Tesco and Waitrose yesterday revealed they will be offering click-and-collect to London Underground passengers. Retail Week takes a look at the service.
Why are we talking about this now?
Tesco and Waitrose revealed this week they are to follow rival Asda in offering collection of online grocery orders at London Underground stations, along with automated parcel locker specialist InPost. Asda first introduced the initiative in November, piloting the service at six tube stations. As time-pressed shoppers look for convenient ways to integrate food shopping into their packed schedules, collecting orders en route home could prove a handy solution.
How does the service work?
Asda introduced its service to six stations – namely, - East Finchley, Harrow and Wealdstone, High Barnet, Highgate, Stanmore and Epping – by allowing shoppers to pick up orders made online before midday by 4pm from a home shopping delivery van in the car park. Asda is now looking to expand the pilot.
Tesco will employ a similar tactic from February with vans at Osterley, Newbury Park, Rayners Lane, Finchley Central, Arnos Grove and Cockfosters echoing its service at the back of some Express stores including two in London in Datchet and Harrow.
Waitrose is to use temperature controlled lockers similar to those introduced at its head office in Bracknell last July whereby customers are sent a pin to unlock the locker.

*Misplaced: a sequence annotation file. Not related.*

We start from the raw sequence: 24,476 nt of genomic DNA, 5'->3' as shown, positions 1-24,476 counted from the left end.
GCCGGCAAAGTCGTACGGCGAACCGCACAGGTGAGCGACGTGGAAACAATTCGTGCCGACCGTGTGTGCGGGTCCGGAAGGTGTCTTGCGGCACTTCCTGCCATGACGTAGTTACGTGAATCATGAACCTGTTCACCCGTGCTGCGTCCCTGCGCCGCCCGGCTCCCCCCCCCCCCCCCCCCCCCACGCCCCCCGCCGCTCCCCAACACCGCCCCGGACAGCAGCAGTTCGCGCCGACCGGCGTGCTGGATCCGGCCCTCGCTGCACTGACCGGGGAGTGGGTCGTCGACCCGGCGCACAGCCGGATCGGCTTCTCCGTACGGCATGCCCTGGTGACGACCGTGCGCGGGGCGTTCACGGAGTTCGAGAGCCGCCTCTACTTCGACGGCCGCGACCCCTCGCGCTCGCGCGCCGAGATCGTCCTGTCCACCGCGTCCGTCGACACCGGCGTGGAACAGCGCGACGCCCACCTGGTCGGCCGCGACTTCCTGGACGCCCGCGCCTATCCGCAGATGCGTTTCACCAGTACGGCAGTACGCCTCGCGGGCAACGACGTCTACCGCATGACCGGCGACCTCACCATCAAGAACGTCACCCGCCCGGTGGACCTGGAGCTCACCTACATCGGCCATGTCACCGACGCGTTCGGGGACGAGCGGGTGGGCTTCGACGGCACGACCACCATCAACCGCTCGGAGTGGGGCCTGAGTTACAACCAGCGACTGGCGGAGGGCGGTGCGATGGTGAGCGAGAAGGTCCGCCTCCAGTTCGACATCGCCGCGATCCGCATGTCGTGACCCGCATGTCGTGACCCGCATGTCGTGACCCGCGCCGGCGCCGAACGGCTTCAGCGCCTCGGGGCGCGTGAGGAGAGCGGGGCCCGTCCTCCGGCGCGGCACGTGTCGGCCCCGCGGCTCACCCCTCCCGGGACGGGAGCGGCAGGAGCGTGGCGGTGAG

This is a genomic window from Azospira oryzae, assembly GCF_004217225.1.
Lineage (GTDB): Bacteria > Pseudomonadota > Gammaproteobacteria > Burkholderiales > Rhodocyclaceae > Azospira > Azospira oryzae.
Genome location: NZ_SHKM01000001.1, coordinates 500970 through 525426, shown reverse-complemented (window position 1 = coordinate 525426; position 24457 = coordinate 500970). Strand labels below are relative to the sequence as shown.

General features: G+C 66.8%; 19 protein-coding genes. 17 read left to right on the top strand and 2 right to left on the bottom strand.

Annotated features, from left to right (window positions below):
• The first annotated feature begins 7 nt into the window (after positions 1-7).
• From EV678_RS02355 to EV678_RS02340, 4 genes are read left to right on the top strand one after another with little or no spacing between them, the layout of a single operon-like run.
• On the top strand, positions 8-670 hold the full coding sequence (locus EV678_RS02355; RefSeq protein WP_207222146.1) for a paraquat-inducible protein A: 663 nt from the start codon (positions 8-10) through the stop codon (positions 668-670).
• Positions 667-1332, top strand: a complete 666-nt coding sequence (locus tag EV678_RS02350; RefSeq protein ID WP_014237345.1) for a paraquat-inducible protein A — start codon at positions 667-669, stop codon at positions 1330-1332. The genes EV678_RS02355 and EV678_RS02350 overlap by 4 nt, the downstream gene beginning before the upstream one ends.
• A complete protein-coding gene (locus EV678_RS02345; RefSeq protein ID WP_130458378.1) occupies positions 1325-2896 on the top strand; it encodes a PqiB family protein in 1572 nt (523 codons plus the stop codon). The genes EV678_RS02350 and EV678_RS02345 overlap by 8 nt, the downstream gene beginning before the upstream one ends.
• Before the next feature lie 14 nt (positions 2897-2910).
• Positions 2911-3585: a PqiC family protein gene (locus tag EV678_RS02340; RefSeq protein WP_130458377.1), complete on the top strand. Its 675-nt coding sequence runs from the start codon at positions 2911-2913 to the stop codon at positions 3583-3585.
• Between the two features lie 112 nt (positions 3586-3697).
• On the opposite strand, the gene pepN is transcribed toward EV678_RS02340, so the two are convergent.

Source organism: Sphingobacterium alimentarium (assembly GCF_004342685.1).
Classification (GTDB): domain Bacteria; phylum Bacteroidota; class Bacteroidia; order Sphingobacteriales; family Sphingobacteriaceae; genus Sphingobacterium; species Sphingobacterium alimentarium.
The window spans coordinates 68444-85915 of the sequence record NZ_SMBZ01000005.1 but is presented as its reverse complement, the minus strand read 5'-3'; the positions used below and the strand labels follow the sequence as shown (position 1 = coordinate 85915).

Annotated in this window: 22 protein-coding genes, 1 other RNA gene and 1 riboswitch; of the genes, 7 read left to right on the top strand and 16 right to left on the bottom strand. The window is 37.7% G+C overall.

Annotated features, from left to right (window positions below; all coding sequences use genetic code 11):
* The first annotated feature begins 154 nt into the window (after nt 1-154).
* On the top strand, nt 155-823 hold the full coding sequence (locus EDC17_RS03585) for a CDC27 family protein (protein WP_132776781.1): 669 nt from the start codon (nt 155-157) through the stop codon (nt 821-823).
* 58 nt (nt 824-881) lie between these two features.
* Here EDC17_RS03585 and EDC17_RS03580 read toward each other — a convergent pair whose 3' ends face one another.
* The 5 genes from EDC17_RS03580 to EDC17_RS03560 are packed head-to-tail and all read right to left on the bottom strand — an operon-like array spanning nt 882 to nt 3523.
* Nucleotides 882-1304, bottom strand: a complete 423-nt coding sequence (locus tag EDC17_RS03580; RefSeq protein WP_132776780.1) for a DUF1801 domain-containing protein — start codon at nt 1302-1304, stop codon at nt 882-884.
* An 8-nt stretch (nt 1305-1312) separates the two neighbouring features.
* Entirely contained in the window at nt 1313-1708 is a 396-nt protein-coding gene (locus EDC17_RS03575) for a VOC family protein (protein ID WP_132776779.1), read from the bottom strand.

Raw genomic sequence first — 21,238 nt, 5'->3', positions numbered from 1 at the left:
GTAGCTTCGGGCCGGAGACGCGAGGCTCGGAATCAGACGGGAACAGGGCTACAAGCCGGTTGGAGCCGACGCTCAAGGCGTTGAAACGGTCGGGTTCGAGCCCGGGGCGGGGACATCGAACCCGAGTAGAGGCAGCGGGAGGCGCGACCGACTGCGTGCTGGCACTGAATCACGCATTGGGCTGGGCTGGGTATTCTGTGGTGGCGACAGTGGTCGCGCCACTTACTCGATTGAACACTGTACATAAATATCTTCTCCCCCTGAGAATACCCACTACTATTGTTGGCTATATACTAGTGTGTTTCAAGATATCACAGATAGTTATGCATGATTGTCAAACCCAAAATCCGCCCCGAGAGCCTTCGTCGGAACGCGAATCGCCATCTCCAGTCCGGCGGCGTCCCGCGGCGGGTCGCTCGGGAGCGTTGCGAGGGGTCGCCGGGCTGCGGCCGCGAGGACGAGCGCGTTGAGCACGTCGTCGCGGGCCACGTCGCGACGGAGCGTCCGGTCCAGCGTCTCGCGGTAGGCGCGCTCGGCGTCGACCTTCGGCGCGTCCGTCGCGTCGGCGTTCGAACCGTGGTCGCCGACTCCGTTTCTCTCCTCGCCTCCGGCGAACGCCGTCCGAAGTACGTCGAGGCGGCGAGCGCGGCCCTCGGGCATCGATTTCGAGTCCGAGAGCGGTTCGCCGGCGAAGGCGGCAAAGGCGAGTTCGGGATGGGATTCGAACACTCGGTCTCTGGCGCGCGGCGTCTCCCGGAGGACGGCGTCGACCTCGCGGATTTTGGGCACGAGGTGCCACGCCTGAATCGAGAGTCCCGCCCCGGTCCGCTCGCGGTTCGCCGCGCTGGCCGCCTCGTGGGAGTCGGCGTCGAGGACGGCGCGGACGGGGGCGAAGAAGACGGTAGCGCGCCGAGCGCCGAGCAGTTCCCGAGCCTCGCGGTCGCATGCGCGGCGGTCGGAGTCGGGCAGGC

How is the service likely to evolve?
As Transport for London (TfL) enacts its strategy to reduce the number of ticket halls across its 270 underground and 120 additional stations, more space will open up for retail use. TfL commercial development director Graeme Craig tells Retail Week it is in talks with “every major retailer” about taking space in the stations for small stores or lockers.
It is understood Amazon is among those eyeing lockers, which it already has in convenience stores, while grocers who find it difficult to open large supermarkets in London will relish the opportunity to access the lucrative market.
Moreover, as wi-fi is rolled out across the tube network, consumers are increasingly likely to adopt the services. A study by agency Geometry Global showed 59% of those surveyed have taken to commuter shopping because of the convenience while 31% have purchased at the bus stop.
What other initiatives will happen on the underground?
Major developments are planned at a number of stations including South Kensington and Old Street. Craig says: “At the moment, we have 1,000 sole traders and independent retailers which are not at the modern standard we would like. Retail is a logical direction and we are also looking at everything from post offices to crèches.”
Craig adds that shopping walls, such as the ones employed by Tesco in South Korea, are also on TfL’s radar but it has no immediate plans to introduce them.